In terms of time, though, I think that some more research—or application of research—could have been done. I didn’t feel immersed in 1850. The language sometimes slipped into a more modern tongue. The general feel was off a bit, but I didn’t think that it detracted from the story much. Then again, I read this purely for enjoyment without looking too closely at issues that would usually bother me.

The Pale Assassin – Patricia Elliott

25 Jul

Series: The Pimpernelles, #1
ISBN:  9780823422500
Genre: Historical Fiction
Audience: Middle Grade / YA
Overall Rating: 3-6/10**
Eugenie de Boncoeur is a young French aristocrat swept up in the trials of the French Revolution. An initial encounter with an angry mob at a convent (where she had been sent to be kept safe) leaves Eugenie curious about the revolution. She ends up fleeing Paris for England, where her mother’s family lives, when a plot to rescue the doomed king fails—a plot in which her beloved brother was partially involved. But along the way Eugenie learns that she is fleeing something else: a marriage agreement to the richest, most unsavory man in Paris, which was made without her knowledge. Le Fantome, as the man is called, will pursue Eugenie to the edge of France and will stop at nothing to make her his bride.
The rating is a bit oddly done because of the plot. Personally, I didn’t like this book nearly as much as I thought I should have. It was bogged down with so much description and set-up of the Revolution that the first half of the book went slowly for me. I almost set it down. The first half basically sets up the Revolution and the general atmosphere of France at the time, which is probably needed to really get into the plot—but for a history major like me, who tends to look up random historical events and research them for fun, the French Revolution was old news, and the sort of “watered down” version here didn’t seem quite as exciting. Not to mention, Eugenie wasn’t really involved in much of it, but that’s a discussion for the character section.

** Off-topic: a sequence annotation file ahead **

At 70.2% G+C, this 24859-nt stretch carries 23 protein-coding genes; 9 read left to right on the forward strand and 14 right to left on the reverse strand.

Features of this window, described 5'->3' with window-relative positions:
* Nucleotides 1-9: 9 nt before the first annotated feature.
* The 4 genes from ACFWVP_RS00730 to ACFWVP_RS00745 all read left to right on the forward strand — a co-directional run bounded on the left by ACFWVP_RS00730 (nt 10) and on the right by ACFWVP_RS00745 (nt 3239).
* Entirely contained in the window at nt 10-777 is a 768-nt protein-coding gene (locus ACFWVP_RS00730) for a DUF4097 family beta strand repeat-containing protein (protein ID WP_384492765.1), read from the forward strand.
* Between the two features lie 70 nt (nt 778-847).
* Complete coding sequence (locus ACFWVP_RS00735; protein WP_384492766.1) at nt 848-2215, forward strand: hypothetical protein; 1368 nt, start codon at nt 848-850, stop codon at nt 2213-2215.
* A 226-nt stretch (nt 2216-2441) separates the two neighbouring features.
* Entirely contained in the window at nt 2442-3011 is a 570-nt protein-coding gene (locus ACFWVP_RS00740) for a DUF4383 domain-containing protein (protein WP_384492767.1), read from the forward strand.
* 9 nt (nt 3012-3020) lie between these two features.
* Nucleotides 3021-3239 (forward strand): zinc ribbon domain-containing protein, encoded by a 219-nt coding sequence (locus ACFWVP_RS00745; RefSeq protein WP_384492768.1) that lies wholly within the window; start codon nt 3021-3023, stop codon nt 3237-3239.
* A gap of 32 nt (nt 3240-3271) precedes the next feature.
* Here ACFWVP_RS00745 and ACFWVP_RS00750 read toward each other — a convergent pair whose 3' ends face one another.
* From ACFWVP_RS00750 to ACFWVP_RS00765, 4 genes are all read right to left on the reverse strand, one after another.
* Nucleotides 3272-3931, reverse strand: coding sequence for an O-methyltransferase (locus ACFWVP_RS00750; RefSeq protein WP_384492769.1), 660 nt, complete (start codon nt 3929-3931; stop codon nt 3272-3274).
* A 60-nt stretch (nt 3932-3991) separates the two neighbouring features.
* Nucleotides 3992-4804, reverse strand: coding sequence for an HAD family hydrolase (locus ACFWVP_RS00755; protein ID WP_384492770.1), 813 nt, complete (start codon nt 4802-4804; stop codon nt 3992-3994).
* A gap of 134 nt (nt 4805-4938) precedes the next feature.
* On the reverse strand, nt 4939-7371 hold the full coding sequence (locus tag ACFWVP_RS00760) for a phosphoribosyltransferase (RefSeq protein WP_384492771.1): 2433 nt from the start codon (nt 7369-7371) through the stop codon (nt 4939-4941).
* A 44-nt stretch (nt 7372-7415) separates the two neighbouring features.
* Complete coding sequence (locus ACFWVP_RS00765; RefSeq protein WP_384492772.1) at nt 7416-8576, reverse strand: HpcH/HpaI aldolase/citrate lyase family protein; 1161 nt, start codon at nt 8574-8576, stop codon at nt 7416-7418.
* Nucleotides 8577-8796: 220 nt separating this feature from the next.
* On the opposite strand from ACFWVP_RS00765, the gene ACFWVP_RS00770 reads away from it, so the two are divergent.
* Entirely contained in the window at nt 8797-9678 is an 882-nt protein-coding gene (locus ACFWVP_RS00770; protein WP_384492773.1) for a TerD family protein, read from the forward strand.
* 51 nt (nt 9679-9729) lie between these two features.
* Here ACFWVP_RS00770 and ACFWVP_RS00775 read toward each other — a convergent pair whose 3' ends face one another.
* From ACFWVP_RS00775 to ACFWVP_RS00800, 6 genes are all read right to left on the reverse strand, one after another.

However, I believe that you need the French Revolution background to get as much as you could out of the plot, setting, and character. Without the background, it wouldn’t have the same kind of feeling. So for people who don’t know much about history, the background was probably more interesting and faster-paced than I thought it was. And that’s why I gave this book a split rating, because I think it would be much more enjoyable to people who aren’t me.

The latter half of the book was much more exciting, featuring a well-thought-out getaway plan that goes awry, a couple of deaths, a nice boat chase, and endangering kindly people housing runaways. After I got into the action, it actually was difficult to put the book down. At first I didn’t think I’d read the rest of the series, but now I’m definitely considering it. Perhaps the next books won’t have so much history to them.